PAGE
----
What's in it for me?
Think about how many times you’ve complained about another function at work:
- Human resources making it harder to hire/fire/promote someone
- Simple licenses or contracts caught up in Legal for months on end
- Information Security bogging down your project with extra work
It goes on and on. The same thing happens outside of work too. The best examples are usually in the public sector. It seems like some people almost enjoy making your life harder, doesn’t it?
They’re not Evil
People automatically assume that these lines of work automatically attract sadists or something. You’ll hear people vent about so-and-so being on a “power trip.” While there are people who are like this, they’re actually few and far between. What you need to do to understand what’s happening is to try to have some empathy and put yourself in their shoes for a moment.
You’re now in the legal department of a large multinational software company. You get requests daily to review licenses and contract terms. If you let something through that later is a problem, you take the blame for it. If you let something through that isn’t a problem and actually helps get a product out faster, you don’t get any of the credit.
Risk vs Reward
Life (and business) is a constant juggle of risks versus rewards. Is the risk of x worth taking in exchange for y reward? Do I pay extra for comprehensive insurance on my used car? Do I ask out that man/woman that I see at the coffee shop every day? Do I approve this contract with the terms as is?
The problem for these people and departments we’ve written off as wet blankets that are only there to make things harder is a lack of reward. If an HR person approves a nonstandard offer get a specific engineer onboard do they see any of the credit when the product is better or ships faster? No, they only see the risk of the downside—potential problems with other current and future employees compensation.
Since there’s no upside, they’re really not managing risk, they’re minimizing risk. If there’s anything that will increase the risk, the answer is no, no matter how high the reward. The only exception is when someone else (generally an executive) is willing to sign off on the exception so now the potential blame is transferred to them.
Bad Incentives, Bad Leadership
This is all rational human behavior—You would do the same in those positions. The problem is clearly a bad system of incentives. They’re only exposed to negative incentives, so they only react to those. It’s not their fault, it’s a failure of leadership. Your company’s leadership needs to put people in the right positions and armed with the right incentives to make the decisions that are best for their team and the company as a whole.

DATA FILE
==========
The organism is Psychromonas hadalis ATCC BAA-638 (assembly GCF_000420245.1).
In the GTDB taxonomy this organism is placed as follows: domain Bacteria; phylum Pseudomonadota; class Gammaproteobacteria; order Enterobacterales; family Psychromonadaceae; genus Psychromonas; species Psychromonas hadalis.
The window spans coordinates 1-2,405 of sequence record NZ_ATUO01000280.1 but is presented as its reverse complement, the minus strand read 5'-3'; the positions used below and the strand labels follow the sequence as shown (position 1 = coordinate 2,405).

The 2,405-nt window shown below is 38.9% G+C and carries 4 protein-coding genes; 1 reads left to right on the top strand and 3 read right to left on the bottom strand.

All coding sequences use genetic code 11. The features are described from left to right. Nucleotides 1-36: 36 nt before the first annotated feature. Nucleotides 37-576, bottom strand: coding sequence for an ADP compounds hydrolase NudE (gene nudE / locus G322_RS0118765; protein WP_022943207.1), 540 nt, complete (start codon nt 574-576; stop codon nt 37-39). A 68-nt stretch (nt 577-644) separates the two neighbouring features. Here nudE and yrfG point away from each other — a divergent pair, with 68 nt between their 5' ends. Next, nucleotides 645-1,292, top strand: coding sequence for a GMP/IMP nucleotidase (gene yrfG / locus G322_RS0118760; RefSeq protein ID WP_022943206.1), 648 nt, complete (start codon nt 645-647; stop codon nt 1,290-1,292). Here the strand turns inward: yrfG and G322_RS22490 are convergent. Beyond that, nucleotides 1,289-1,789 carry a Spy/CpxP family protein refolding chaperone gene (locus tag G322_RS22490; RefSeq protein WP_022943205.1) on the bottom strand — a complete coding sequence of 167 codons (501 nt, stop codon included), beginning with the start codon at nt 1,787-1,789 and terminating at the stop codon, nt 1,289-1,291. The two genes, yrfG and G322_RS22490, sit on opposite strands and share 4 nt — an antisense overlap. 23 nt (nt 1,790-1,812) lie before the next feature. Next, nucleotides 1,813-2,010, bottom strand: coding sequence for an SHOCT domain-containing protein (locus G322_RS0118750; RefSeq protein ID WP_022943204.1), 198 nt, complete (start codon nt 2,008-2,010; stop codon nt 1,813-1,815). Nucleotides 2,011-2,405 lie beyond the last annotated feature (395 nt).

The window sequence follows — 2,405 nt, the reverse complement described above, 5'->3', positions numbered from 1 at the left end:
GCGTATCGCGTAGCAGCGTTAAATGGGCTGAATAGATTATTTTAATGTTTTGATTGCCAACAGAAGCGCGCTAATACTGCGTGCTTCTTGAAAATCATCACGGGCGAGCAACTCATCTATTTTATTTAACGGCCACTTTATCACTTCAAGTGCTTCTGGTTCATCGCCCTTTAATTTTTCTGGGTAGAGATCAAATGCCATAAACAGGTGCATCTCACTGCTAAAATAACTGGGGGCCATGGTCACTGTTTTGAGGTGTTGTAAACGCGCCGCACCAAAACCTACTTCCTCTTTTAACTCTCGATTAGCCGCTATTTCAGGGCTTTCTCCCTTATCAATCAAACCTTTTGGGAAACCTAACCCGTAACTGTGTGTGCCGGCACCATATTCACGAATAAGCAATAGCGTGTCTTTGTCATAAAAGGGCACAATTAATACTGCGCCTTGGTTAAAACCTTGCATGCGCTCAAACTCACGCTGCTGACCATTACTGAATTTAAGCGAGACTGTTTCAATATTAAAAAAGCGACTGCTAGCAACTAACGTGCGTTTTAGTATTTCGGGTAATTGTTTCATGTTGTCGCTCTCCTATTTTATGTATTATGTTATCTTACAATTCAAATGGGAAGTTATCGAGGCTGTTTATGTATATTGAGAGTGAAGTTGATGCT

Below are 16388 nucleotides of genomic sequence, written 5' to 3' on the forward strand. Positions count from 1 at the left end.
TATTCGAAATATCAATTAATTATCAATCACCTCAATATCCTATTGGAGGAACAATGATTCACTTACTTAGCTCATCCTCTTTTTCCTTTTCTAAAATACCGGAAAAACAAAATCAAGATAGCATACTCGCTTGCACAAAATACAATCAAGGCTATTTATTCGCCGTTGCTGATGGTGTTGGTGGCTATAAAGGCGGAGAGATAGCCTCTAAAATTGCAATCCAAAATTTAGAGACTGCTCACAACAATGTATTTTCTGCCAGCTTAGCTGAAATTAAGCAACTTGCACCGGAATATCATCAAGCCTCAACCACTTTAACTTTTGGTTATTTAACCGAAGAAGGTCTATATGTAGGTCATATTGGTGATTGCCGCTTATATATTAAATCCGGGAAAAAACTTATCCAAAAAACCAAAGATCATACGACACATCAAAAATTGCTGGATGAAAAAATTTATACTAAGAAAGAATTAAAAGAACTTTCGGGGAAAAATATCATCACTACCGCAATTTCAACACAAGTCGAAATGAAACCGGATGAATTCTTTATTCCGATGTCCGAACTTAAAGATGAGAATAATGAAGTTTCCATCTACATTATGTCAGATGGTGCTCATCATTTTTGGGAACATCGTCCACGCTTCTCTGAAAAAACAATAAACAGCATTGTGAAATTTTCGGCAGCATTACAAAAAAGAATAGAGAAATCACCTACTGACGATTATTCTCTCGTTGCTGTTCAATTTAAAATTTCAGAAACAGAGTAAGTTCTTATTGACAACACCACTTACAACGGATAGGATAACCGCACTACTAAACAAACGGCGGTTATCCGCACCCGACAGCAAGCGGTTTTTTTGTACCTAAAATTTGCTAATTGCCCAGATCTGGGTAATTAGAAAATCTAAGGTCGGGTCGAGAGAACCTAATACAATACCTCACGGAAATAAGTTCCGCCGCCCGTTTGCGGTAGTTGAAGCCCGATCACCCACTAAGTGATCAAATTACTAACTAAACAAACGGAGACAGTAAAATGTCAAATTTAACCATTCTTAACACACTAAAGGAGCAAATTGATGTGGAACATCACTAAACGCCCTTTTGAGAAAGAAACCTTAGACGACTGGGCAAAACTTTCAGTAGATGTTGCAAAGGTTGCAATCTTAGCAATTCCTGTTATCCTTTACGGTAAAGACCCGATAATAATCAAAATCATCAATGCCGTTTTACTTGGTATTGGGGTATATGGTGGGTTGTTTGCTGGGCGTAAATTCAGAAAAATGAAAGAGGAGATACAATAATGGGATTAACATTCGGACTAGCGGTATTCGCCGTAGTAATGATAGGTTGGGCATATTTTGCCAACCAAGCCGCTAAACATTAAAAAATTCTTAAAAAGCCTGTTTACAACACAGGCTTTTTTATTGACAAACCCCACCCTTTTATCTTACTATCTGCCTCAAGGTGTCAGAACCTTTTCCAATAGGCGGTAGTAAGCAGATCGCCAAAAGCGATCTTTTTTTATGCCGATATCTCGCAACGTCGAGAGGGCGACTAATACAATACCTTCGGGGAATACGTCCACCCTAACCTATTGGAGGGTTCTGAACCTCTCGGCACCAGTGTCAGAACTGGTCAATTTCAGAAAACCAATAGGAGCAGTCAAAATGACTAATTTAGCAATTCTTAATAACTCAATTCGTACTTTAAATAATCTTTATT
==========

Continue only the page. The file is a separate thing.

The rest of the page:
Adversaries at Work
If this is so obvious, why are so many relationships set up this way? The adversarial system is a legal construct that has been used in common law countries for centuries. Somehow in the US it got folded into the competitive aspect of capitalism leaving us with the “common sense” idea that it gives us the best outcomes. Labor negotiations are a great example of this- the company and the union in diametrically opposed positions will move to an equilibrium that’s the best for both sides. As we’ve seen over decades, this is often not the case and why more collaborative labor negotiation setups like in Germany have lead to better outcomes for the company and the employees.
We’re practicing this same approach in these relationships at work. The infosec engineer’s job is to represent the side of security, and the developer is representing the side of usability and therefore revenue. The idea is where they choose to compromise will be at the best risk/reward point. As we’ve seen many, many times this breaks down here too.
How do we fix this?
This is clearly a complex situation that has no easy silver bullet fix. Leaders need to constantly be evaluating all of the incentives—positive and negative, direct and indirect, to make sure they’re aligning with the company’s overall goals. How can legal share in the reward when the product ships sooner and how can the product teams share in the downside when there’s a licensing or security issue?
One of the easiest options that can work well in certain environments is to move these roles into the teams that they’re supporting. Instead of an infosec department, why doesn’t the product team have one or two infosec trained engineers on their team with them? They’re now part of the team that’s rewarded when the product succeeds, and the entire team is exposed to the risk of a security problem because it’s not “someone else’s problem.” We’re starting to see DevOps teams transform into DevSecOps teams for this exact reason.
A great example of this that I’ve gotten to witness personally at IBM/Blue Box was having the recruiter responsible (the incomparable Jill Jubinski) for hiring into the team be a part of the team. Having a recruiter know what your teams do on the day to day basis is really powerful. They will understand individual team micro cultures and be involved in planning—making them a strategic partner. They’ll know when you’ll need people before you do. Also, it gives the recruiter the ability to always be recruiting—if they know your team and find the ‘perfect’ candidate they can push to open headcount.
These are just a few examples of how leaders can break their organization out of this dysfunctional dynamic and get their teams working in a more productive manner with the same goal in mind.